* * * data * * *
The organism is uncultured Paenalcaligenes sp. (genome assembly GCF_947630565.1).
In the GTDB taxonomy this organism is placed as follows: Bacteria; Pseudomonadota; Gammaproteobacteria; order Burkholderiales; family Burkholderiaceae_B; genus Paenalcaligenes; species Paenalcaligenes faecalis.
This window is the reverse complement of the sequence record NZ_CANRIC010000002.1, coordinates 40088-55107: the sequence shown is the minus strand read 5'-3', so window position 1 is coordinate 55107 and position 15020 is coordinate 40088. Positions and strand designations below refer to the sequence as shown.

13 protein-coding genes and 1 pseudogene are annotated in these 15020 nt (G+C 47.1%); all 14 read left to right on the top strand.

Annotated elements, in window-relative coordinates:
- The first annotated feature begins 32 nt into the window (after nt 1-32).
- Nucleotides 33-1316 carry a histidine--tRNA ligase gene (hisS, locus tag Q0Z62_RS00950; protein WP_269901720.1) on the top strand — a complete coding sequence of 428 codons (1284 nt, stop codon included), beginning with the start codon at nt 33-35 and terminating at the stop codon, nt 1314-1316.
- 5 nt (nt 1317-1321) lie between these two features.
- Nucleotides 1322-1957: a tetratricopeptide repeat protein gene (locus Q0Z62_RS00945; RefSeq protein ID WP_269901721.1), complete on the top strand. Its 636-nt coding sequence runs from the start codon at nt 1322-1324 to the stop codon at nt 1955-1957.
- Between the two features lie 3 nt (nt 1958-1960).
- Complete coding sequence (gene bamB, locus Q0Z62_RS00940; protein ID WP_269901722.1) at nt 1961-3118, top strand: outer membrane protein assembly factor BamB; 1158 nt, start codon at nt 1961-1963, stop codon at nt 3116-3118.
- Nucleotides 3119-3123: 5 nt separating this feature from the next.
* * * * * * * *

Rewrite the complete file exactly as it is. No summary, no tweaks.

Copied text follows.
The organism is uncultured Paenalcaligenes sp. (genome assembly GCF_947630565.1).
In the GTDB taxonomy this organism is placed as follows: Bacteria; Pseudomonadota; Gammaproteobacteria; order Burkholderiales; family Burkholderiaceae_B; genus Paenalcaligenes; species Paenalcaligenes faecalis.
This window is the reverse complement of the sequence record NZ_CANRIC010000002.1, coordinates 40088-55107: the sequence shown is the minus strand read 5'-3', so window position 1 is coordinate 55107 and position 15020 is coordinate 40088. Positions and strand designations below refer to the sequence as shown.

13 protein-coding genes and 1 pseudogene are annotated in these 15020 nt (G+C 47.1%); all 14 read left to right on the top strand.

Annotated elements, in window-relative coordinates:
- The first annotated feature begins 32 nt into the window (after nt 1-32).
- Nucleotides 33-1316 carry a histidine--tRNA ligase gene (hisS, locus tag Q0Z62_RS00950; protein WP_269901720.1) on the top strand — a complete coding sequence of 428 codons (1284 nt, stop codon included), beginning with the start codon at nt 33-35 and terminating at the stop codon, nt 1314-1316.
- 5 nt (nt 1317-1321) lie between these two features.
- Nucleotides 1322-1957: a tetratricopeptide repeat protein gene (locus Q0Z62_RS00945; RefSeq protein ID WP_269901721.1), complete on the top strand. Its 636-nt coding sequence runs from the start codon at nt 1322-1324 to the stop codon at nt 1955-1957.
- Between the two features lie 3 nt (nt 1958-1960).
- Complete coding sequence (gene bamB, locus Q0Z62_RS00940; protein ID WP_269901722.1) at nt 1961-3118, top strand: outer membrane protein assembly factor BamB; 1158 nt, start codon at nt 1961-1963, stop codon at nt 3116-3118.
- Nucleotides 3119-3123: 5 nt separating this feature from the next.